Friday, 24 July 2009

Reading Robert Frost(5)

(photo) a working man at the river, in Matsudo, Chiba prefecture, Japan

Neither Out Far Nor In Deep

The people along the sand
All turn and look one way.
They turn their back on the land.
They look at the sea all day.

As long as it takes to pass
A ship keeps raising its hull;
The wetter ground like glass
Reflects a standing gull.

The land may vary more;
But wherever the truth may be―
The water comes ashore,
And the people look at the sea.

They cannot look out far.
They cannot look in deep.
But when was that ever a bar
To any watch they keep?

This is an interesting poem. There is a comparison between the sea and the land. The land symbolizes something that varies and the sea not varies. I think the poem expresses Frost's despair about civilization on the land. And he seems to try to search for hope in the sea without looking out far and looking in deep. The sea is the beginning of life and the end of life. Frost appears to be a pessimist but actually could be an optimist and humorist, reading the last two lines.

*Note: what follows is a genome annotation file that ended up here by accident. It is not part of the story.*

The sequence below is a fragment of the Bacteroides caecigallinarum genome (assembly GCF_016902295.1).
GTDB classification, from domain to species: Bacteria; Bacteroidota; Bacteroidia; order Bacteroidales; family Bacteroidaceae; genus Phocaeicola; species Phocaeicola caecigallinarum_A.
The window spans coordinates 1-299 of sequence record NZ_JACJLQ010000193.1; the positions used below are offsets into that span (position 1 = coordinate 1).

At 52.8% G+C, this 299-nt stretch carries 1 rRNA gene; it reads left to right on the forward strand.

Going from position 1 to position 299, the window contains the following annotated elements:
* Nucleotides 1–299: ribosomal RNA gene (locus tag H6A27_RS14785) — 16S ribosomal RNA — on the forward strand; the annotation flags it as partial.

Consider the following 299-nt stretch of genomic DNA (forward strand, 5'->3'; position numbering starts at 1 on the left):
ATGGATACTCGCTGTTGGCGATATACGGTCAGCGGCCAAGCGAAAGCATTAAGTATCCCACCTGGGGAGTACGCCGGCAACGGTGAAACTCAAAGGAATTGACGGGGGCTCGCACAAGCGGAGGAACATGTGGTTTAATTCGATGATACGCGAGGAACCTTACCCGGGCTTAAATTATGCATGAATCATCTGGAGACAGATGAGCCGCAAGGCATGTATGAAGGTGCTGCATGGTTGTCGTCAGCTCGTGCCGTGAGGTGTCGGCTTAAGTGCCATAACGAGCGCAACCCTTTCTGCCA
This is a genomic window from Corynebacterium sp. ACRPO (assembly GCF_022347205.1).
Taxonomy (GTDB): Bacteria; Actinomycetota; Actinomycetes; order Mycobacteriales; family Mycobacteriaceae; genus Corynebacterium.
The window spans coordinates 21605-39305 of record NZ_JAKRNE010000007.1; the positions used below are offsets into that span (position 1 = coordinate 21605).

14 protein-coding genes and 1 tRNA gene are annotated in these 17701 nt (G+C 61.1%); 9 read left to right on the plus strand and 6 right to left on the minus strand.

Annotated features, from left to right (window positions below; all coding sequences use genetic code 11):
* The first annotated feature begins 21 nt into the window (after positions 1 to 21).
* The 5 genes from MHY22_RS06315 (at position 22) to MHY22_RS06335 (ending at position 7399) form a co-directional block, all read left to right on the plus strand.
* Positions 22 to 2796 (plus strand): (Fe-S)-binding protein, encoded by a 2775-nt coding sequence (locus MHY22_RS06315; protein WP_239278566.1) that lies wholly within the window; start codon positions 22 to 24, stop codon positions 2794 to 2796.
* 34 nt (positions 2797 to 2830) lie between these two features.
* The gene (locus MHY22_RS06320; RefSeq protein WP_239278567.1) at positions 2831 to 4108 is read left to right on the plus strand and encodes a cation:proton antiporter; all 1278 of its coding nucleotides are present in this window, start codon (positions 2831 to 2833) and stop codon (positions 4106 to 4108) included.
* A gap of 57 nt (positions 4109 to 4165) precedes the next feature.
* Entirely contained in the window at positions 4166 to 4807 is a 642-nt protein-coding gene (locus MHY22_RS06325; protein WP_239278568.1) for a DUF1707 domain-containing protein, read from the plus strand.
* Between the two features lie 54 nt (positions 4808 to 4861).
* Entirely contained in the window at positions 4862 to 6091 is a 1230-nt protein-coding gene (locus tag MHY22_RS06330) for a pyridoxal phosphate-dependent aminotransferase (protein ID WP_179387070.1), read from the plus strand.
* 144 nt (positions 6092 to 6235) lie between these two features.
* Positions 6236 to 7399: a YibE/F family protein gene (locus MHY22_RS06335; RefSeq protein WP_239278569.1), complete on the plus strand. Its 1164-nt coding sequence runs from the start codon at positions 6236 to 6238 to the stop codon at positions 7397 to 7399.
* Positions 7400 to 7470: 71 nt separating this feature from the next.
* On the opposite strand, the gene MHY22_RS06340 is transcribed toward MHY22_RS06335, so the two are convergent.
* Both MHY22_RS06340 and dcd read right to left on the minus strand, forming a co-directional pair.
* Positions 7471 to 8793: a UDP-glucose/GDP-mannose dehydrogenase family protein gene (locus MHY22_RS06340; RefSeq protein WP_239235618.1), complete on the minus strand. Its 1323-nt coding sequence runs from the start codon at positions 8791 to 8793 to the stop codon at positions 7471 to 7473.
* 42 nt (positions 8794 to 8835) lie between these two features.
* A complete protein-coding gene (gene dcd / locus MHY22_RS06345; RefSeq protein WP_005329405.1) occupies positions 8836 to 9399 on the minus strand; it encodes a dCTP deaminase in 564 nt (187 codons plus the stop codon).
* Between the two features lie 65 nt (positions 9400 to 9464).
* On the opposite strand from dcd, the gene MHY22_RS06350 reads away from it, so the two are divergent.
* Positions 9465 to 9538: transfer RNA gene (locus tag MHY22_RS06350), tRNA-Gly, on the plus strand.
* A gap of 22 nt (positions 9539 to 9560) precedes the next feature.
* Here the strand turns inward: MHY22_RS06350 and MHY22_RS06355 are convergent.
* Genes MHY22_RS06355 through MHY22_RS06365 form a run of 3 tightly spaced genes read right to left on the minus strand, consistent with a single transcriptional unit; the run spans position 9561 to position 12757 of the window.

John Ward said...

I think the heading of your blog has a typo. It should say grain not crain.

Winter moon said...

Hello Mr Ward,

Thank you for pointing out a typo.
I've corrected.